>Too tough a puzzle…and a poem

>I should have broken the rules and chosen another book when I did the “What am I Reading” post last week. I don’t think that I would have guessed it either. I am so bad at remembering quotes.

Google would actually have given you the answer to the first poem, but I know that none of my fine readers would cheat. That poem is: “I Wander’d Lonely as a Cloud” by William Wordsworth. It is on page 123 in Rules for the Dance: A Handbook for Writing and Reading Metrical Verse, by …..DING!DING!DING!DING! …. Dorothy was right when she guessed Mary Oliver in the comments. This book is, as the secondary title suggests, a handbook on poetry, with an anthology of poems which demonstrate the techniques that Oliver discusses in the book. The title (since I gave a clue to it in the previous post) comes from the following quote by Alexander Pope:

True ease in writing comes from art, not chance,
As those move easiest who have learned to dance.

I bought the Oliver book, along with two others (Why I Wake Early: New Poems, and Winter Hours: Prose, Prose Poems, and Poems) at a reading that Mary Oliver gave at Butler University last week. It was a joy to listen to Ms. Oliver read a selection of her work. Some funny, some politically jabbing, many insightful: all gave the listener a sense of beauty and awe in life around us. Oliver’s keen sense of observation of the natural world forces you to be aware not only of the world of the poem, but also of the world around you. I found it fitting, therefore, when a sudden windy storm blew through town in the middle of her reading, so loud that it could have drowned out the microphone. Oliver did not try to talk over it. Rather, she stood silently, almost reverently, and let the storm sing its own poem (a lament, I think) for a minute or so before continuing.

As I left the auditorium, the cooled air caused steam to rise from the warmer streets and lawns. As I walked the few blocks to my car, I composed a poem in my head. It seemed so perfect as I composed it. Although I tried to write it down as soon as I was in the car & had a pen, I’m sure that most of it immediately left my brain and was consumed by the foggy night. Even after I finish reading Oliver’s handbook, I think it is unlikely that I’ll ever master the artful dance of metrical poetry. Nevertheless, here is the less perfect form that I managed to record, still very much in stumbling, trip-on-your-own-toes, draft mode:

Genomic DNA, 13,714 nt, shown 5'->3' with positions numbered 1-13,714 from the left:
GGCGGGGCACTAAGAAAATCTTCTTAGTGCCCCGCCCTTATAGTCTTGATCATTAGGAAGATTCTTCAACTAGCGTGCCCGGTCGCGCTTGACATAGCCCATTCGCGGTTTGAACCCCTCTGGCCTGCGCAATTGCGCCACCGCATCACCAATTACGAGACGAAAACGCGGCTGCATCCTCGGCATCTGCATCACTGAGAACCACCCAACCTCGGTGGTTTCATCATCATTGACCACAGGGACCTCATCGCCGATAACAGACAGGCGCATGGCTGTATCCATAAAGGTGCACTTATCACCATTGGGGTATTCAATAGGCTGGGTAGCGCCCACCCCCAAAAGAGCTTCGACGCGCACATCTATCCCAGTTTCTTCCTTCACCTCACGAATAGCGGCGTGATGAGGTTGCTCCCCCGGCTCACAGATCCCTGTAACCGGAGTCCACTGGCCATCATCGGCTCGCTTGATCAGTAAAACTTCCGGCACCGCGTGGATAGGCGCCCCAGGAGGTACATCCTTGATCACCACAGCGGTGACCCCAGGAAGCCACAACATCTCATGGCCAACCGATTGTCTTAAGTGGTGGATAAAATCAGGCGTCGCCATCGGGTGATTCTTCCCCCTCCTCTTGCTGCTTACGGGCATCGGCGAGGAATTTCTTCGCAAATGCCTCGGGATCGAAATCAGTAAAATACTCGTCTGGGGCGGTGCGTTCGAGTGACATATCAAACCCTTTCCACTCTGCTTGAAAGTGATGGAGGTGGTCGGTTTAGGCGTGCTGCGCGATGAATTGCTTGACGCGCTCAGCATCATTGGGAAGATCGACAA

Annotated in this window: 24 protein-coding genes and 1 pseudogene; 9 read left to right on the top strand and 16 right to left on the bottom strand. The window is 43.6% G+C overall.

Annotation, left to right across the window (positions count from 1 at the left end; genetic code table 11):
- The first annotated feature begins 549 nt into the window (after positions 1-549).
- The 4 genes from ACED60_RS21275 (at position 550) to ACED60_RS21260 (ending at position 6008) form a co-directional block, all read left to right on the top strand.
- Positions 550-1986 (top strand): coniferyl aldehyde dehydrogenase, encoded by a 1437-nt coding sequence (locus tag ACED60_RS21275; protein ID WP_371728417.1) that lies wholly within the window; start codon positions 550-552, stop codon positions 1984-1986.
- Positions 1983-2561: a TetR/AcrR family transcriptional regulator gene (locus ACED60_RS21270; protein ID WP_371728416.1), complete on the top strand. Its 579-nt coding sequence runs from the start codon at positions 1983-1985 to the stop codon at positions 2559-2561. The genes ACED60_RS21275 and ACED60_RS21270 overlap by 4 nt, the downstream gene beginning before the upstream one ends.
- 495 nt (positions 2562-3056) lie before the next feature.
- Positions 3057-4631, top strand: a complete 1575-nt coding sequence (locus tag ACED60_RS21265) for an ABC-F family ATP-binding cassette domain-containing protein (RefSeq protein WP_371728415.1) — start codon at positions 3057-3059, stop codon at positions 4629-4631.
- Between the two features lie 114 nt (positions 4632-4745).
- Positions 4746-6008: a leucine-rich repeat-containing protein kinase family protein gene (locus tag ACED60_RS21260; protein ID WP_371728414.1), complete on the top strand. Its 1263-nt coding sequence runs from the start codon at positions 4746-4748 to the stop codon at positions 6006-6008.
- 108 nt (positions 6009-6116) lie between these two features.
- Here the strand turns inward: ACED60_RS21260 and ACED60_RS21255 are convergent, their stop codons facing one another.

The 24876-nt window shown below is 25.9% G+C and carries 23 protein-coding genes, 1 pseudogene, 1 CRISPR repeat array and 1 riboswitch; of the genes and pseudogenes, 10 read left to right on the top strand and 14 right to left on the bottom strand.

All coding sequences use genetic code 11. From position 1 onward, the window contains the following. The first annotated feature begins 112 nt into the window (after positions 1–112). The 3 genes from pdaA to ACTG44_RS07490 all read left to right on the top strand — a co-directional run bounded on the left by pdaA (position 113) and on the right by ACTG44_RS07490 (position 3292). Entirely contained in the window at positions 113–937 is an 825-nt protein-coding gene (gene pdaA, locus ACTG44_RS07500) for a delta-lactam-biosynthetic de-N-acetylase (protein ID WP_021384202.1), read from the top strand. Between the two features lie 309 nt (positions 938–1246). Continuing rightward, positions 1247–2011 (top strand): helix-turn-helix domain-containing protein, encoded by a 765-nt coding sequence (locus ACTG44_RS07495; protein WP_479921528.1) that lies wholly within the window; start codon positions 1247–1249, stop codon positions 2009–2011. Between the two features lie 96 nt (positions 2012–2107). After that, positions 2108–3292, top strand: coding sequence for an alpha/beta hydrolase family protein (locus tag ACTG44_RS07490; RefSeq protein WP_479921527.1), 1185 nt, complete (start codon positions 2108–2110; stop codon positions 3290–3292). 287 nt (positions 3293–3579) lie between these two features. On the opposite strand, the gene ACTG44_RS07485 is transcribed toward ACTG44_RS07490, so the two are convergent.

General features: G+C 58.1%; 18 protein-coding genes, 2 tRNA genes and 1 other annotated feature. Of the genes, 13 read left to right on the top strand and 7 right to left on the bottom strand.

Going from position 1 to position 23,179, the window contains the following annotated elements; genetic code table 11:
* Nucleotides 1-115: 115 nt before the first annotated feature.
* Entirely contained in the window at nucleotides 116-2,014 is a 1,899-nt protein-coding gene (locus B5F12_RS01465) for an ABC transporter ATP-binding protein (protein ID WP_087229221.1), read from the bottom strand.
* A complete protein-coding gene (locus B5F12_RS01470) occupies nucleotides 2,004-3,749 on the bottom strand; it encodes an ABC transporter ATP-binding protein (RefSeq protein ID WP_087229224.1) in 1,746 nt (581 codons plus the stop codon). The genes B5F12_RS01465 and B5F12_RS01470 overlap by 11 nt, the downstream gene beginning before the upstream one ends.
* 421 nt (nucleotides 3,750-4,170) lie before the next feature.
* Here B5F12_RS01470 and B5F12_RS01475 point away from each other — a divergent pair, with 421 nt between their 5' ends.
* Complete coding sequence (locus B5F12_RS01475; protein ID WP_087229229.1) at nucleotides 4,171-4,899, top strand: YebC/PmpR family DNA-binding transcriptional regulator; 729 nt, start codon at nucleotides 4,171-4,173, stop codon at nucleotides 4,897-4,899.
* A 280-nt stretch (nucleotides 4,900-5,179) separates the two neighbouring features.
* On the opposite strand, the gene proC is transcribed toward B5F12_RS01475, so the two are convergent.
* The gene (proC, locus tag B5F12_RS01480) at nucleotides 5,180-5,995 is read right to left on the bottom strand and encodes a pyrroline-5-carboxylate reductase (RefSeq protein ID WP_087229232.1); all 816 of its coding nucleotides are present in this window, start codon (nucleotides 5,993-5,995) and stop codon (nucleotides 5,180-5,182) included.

Leaving the Poetry Reading

The poet sings her poem
breathing metrically,
breaking just in time
for a thunderous rolling boom.
The rain came,
barreling out of the west,
pounding across the roof
shaming the perfect acoustics
into a resounding silence,
no one wanting to spoil
the wind’s incantation.

After: stepping outside,
the moist air smacks my face,
no barrier preventing
mist’s entry through my pores.
Fog curls up from the ground,
summer’s warmth, not wanting
to give it up to the frost,
clings to the remaining blades.
The mist dampens
the harsh lights of the lot,
each drop a refraction of
ever-present, seldom-seem leaf light:
Amber air all around.

Breathe. Breathe.
Absorb. Imbue your spirit.
Nature bears
witness to the whole.

7 responses to “>Too tough a puzzle…and a poem

  1. >Cam, sorry to bother you in the comments section, but I’m unable to find your RSS feed. I read that you use Bloglines. Am I missing it? I’m in such a habit of reading my feeds that I don’t check my blogroll as often; which means I’m missing your gems. Maggie 😀

  2. >What a fascinating exercise, and so well done. I really loved these lines:”each drop a refraction ofever-present, seldom-seen leaf light:”

  3. >Excellent poem, especially the beginning!

  4. >Right on, Dorothy. Very nice.

  5. >Very nice indeed. And to think you didn’t jot down all of the original that was playing in your head!

  6. >Great poem! What a perfect response to the reading.Well, that was a lucky guess on my part! I totally should have gotten the Wordsworth poem, but I didn’t.

  7. >What a fantastic mini study in poetry, Cam, and with your own observations so astute.